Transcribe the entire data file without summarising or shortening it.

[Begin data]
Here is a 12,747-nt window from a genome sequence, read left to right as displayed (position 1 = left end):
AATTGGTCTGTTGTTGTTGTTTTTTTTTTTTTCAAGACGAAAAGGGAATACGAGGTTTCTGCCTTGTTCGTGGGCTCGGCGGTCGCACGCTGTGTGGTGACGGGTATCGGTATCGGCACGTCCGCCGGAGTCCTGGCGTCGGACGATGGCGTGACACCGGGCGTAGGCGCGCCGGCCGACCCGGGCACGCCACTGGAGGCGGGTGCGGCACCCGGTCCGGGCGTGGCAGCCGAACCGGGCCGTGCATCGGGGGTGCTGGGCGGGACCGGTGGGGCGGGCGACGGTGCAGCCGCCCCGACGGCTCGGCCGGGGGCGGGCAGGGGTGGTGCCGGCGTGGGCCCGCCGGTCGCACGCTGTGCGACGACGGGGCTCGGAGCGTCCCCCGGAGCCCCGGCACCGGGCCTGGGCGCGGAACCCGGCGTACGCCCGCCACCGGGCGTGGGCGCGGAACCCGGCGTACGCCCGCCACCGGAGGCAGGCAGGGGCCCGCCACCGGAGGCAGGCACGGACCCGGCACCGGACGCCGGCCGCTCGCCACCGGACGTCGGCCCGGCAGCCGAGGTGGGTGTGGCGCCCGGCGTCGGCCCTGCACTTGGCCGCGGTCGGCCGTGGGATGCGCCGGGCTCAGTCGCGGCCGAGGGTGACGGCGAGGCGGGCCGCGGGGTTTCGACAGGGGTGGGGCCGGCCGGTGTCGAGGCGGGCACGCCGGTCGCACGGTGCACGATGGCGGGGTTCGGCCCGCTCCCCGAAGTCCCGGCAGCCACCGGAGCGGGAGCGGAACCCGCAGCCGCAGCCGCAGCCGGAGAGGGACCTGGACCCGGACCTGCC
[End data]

Here is a 12,747-nt window from a genome sequence, read left to right as displayed (position 1 = left end):
AATTGGTCTGTTGTTGTTGTTTTTTTTTTTTTCAAGACGAAAAGGGAATACGAGGTTTCTGCCTTGTTCGTGGGCTCGGCGGTCGCACGCTGTGTGGTGACGGGTATCGGTATCGGCACGTCCGCCGGAGTCCTGGCGTCGGACGATGGCGTGACACCGGGCGTAGGCGCGCCGGCCGACCCGGGCACGCCACTGGAGGCGGGTGCGGCACCCGGTCCGGGCGTGGCAGCCGAACCGGGCCGTGCATCGGGGGTGCTGGGCGGGACCGGTGGGGCGGGCGACGGTGCAGCCGCCCCGACGGCTCGGCCGGGGGCGGGCAGGGGTGGTGCCGGCGTGGGCCCGCCGGTCGCACGCTGTGCGACGACGGGGCTCGGAGCGTCCCCCGGAGCCCCGGCACCGGGCCTGGGCGCGGAACCCGGCGTACGCCCGCCACCGGGCGTGGGCGCGGAACCCGGCGTACGCCCGCCACCGGAGGCAGGCAGGGGCCCGCCACCGGAGGCAGGCACGGACCCGGCACCGGACGCCGGCCGCTCGCCACCGGACGTCGGCCCGGCAGCCGAGGTGGGTGTGGCGCCCGGCGTCGGCCCTGCACTTGGCCGCGGTCGGCCGTGGGATGCGCCGGGCTCAGTCGCGGCCGAGGGTGACGGCGAGGCGGGCCGCGGGGTTTCGACAGGGGTGGGGCCGGCCGGTGTCGAGGCGGGCACGCCGGTCGCACGGTGCACGATGGCGGGGTTCGGCCCGCTCCCCGAAGTCCCGGCAGCCACCGGAGCGGGAGCGGAACCCGCAGCCGCAGCCGCAGCCGGAGAGGGACCTGGACCCGGACCTGCC